Excluding Arguments that Invite Speculation by a Jury in a Personal Injury Lawsuit

As the plaintiff’s counsel and the defendant’s counsel prepare to take a personal injury lawsuit to trial, each side will prepare arguments to present to a jury. In the months before a trial, each side may decide to petition to the court to prevent certain testimony from being used, this is called a motion in limine.  A common type of motion in limine that is usually filed in a personal injury lawsuit is to exclude all reference to arguments that are speculative and not grounded in evidence relevant to the case. 

For example, in litigation that arises due to a car accident, plaintiff’s counsel may want to exclude all references to a plaintiff’s prior speeding tickets because the discussion of those tickets may make a jury assume that the plaintiff is a bad or reckless driver. Plaintiff’s counsel may also want to petition to exclude other information about their client that is not relevant to the case and that could make a jury perceive the plaintiff in a negative way, like drug use, health conditions or criminal charges unrelated to the incident. 

In the section below, we will take a look at a defendant’s argument in a motor vehicle collision personal injury lawsuit that could invite speculation by a jury and the argument a plaintiff’s attorney could make to have the defendant’s argument excluded from trial in the State of Nevada. 

Argument That an Unknown Third Party Caused or Contributed to the Collision

If a defendant’s counsel intended to blame unknown third parties for causing and contributing to a collision, the defendant’s liability would only be relieved if the third parties conduct was an intervening cause that in and of itself is the natural and logical cause of the harm and that the intervening cause was not foreseeable to the defendant.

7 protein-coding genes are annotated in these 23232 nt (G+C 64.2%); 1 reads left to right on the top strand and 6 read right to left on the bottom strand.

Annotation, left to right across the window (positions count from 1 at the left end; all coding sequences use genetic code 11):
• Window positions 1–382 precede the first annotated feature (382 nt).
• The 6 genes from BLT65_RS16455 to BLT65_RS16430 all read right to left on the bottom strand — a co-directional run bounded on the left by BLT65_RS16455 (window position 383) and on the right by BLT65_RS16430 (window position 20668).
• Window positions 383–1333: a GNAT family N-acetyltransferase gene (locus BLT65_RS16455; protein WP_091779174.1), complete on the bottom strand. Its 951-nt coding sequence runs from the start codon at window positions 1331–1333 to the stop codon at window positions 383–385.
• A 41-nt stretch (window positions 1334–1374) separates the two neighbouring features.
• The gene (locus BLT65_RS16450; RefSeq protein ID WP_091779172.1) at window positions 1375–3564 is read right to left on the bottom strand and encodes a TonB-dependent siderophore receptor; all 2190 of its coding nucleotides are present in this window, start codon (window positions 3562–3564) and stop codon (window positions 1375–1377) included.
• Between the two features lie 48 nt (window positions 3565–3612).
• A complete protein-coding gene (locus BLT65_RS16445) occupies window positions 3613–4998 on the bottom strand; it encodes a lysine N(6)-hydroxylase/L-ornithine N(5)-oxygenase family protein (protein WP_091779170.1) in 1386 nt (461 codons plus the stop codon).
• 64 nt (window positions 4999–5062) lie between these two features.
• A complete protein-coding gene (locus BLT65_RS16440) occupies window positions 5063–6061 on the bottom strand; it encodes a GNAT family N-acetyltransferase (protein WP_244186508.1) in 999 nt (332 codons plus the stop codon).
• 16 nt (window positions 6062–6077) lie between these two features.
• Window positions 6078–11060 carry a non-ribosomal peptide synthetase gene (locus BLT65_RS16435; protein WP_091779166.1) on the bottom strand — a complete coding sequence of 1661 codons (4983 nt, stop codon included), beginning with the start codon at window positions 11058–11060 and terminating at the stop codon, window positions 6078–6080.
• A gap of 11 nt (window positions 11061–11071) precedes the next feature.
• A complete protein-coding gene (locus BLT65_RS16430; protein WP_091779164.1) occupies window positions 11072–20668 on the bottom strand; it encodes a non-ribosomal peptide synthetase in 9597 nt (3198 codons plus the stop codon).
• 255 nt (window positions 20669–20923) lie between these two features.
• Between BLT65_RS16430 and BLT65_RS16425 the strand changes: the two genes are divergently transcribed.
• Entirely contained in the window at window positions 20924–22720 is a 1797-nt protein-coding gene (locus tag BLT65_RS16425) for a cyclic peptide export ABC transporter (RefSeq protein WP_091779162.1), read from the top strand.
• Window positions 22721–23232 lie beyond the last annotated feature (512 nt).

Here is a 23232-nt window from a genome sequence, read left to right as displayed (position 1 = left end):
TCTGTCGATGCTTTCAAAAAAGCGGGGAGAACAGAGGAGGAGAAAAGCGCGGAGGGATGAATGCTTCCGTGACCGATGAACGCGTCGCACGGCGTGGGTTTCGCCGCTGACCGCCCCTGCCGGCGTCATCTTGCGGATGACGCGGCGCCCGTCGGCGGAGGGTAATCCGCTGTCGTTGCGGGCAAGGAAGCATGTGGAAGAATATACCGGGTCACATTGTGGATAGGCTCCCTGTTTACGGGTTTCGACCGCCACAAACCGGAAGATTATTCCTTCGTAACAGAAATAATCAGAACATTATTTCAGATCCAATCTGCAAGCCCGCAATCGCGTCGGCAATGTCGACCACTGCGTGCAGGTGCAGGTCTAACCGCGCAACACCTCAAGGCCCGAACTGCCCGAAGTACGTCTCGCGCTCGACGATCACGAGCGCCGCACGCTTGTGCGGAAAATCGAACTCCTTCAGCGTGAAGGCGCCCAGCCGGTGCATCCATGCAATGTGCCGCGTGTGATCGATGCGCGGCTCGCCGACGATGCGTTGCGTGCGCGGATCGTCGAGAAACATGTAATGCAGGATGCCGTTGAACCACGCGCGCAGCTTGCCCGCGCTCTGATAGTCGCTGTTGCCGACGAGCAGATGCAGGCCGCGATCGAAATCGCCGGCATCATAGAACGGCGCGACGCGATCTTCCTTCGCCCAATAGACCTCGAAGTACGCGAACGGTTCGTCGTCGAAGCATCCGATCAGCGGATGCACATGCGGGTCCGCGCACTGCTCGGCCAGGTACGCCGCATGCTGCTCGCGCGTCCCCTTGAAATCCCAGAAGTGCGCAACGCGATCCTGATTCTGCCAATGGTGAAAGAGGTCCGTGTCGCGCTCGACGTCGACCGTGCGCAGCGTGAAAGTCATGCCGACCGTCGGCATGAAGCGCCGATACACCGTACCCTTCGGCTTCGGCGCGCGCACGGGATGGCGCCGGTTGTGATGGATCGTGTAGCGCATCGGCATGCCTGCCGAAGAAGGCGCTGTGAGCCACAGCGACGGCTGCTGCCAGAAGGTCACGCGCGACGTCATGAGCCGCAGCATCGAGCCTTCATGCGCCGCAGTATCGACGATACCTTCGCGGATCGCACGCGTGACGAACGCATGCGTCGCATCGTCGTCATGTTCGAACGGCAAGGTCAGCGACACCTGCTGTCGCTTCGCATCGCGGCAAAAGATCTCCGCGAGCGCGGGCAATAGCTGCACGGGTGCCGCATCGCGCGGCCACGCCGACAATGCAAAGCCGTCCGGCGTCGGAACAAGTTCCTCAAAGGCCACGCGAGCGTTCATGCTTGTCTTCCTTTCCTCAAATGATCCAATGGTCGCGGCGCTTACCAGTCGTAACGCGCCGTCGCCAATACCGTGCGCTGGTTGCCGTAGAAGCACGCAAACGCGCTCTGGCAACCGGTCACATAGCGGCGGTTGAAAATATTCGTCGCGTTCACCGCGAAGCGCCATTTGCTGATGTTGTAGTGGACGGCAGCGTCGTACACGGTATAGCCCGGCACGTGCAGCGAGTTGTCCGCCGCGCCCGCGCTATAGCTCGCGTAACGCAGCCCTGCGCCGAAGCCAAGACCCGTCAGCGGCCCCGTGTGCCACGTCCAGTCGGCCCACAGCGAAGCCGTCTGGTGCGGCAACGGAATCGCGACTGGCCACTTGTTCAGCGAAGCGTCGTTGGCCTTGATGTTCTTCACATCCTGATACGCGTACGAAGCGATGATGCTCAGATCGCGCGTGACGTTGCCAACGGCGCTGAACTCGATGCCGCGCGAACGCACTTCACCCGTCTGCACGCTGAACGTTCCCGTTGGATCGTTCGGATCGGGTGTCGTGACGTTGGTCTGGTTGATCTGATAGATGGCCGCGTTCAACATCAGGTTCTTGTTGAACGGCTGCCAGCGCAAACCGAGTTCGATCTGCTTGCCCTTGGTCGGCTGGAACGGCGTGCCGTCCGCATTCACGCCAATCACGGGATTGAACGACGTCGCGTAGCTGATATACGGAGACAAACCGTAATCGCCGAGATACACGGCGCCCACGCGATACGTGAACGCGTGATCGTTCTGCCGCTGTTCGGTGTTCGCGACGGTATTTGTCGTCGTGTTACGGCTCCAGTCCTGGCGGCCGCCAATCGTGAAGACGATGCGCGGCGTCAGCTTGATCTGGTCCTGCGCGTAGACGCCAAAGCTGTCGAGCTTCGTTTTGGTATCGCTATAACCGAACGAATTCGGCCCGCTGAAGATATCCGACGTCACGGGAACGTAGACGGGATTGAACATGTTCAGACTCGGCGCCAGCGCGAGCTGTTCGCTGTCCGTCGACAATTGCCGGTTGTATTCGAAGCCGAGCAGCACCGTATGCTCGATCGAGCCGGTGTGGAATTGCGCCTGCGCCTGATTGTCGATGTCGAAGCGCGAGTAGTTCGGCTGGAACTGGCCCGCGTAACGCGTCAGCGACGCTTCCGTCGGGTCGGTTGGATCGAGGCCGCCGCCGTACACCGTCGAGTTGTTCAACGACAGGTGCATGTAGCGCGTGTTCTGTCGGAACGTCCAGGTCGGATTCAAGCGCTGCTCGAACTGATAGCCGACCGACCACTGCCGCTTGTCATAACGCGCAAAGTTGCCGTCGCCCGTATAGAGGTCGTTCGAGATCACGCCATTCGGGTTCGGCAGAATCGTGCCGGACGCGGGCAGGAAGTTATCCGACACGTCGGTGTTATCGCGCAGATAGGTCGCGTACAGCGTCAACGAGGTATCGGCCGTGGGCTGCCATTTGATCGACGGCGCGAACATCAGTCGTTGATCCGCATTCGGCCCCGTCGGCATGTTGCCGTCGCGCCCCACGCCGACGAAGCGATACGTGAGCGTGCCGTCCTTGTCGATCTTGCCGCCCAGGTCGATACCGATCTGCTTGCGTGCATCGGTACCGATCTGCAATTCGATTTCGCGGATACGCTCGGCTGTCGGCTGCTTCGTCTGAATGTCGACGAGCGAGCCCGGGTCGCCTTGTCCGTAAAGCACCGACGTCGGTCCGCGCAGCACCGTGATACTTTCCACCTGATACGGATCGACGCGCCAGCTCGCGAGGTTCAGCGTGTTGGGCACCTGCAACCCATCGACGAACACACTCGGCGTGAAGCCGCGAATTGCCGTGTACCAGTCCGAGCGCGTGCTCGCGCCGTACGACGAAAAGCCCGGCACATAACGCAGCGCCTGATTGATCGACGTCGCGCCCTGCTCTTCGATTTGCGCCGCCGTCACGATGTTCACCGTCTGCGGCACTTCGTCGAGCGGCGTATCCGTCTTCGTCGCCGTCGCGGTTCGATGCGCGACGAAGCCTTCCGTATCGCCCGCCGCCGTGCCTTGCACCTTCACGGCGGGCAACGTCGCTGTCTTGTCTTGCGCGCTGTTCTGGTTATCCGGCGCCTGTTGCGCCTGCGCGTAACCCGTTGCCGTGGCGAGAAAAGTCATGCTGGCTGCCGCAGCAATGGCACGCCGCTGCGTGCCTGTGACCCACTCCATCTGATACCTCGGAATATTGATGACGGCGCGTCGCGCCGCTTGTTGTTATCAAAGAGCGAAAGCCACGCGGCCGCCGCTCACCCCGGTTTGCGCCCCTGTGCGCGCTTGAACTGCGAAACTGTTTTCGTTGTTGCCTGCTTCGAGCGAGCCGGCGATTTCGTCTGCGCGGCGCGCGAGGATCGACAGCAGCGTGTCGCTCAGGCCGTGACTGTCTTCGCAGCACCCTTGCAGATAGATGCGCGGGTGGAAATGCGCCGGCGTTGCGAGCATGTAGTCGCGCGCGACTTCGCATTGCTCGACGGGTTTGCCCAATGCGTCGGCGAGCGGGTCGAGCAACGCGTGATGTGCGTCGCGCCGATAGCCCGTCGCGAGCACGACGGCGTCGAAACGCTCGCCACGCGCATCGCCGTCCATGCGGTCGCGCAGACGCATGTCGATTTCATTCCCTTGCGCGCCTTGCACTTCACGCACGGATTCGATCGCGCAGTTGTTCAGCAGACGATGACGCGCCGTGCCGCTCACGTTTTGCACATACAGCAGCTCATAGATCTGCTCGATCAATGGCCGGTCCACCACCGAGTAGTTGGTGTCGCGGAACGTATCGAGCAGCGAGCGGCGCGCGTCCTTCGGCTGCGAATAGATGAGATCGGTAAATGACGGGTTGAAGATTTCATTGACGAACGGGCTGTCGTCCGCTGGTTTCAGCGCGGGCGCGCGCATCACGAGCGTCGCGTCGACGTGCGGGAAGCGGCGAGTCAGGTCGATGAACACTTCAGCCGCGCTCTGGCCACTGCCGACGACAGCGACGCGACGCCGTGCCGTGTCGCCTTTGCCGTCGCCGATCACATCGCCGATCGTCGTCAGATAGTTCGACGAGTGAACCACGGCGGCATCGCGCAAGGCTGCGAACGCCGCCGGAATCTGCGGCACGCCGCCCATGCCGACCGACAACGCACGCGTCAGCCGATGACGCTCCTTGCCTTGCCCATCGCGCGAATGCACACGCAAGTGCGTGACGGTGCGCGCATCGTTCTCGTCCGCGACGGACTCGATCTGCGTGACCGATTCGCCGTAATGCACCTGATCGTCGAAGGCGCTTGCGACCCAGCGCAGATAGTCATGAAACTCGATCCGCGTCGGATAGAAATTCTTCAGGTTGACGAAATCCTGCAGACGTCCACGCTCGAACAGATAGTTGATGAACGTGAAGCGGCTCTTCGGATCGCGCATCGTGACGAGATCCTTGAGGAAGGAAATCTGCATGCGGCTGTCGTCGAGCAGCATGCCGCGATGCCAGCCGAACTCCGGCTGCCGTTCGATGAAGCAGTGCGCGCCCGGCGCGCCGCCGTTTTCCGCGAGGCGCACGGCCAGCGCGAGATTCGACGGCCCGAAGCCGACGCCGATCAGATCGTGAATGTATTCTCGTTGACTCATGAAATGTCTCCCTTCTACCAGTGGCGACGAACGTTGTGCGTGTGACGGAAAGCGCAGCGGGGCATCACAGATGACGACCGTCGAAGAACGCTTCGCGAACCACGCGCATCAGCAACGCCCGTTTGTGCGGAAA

If a defendant is able to show evidence of a third party’s intervening cause, the defendant would also need to show that the third party’s conduct was unforeseeable and superseding. Only then would a defendant be relieved of liability. 

Nevada Supreme Court Advance Opinion No. 37 in Bower v. Laughlin (referring to the Restatement (Second) of Torts § 442 (1965)) lays out criteria for determining whether an intervening cause is foreseeable:

To determine whether an intervening cause is foreseeable, the following factors should be considered: 

  1. Whether the intervention causes the kind of harm expected to result from the actor’s negligence;
  2. Whether the intervening event is normal or extraordinary in the circumstances;
  3. Whether the intervening cause is independent or a normal result of the actor’s negligence;
  4. Whether the intervening act or omission is that of a third party; 
  5. Whether the intervening act is a wrongful act of a third party that would subject him to liability; and
  6. The culpability of the third person’s intervening act. 

If you have questions about a case, contact a wrongful death lawyer in Las Vegas, NV, like the professionals at Eglet Adams, for their insight on excluding prior unrelated medical conditions at trial.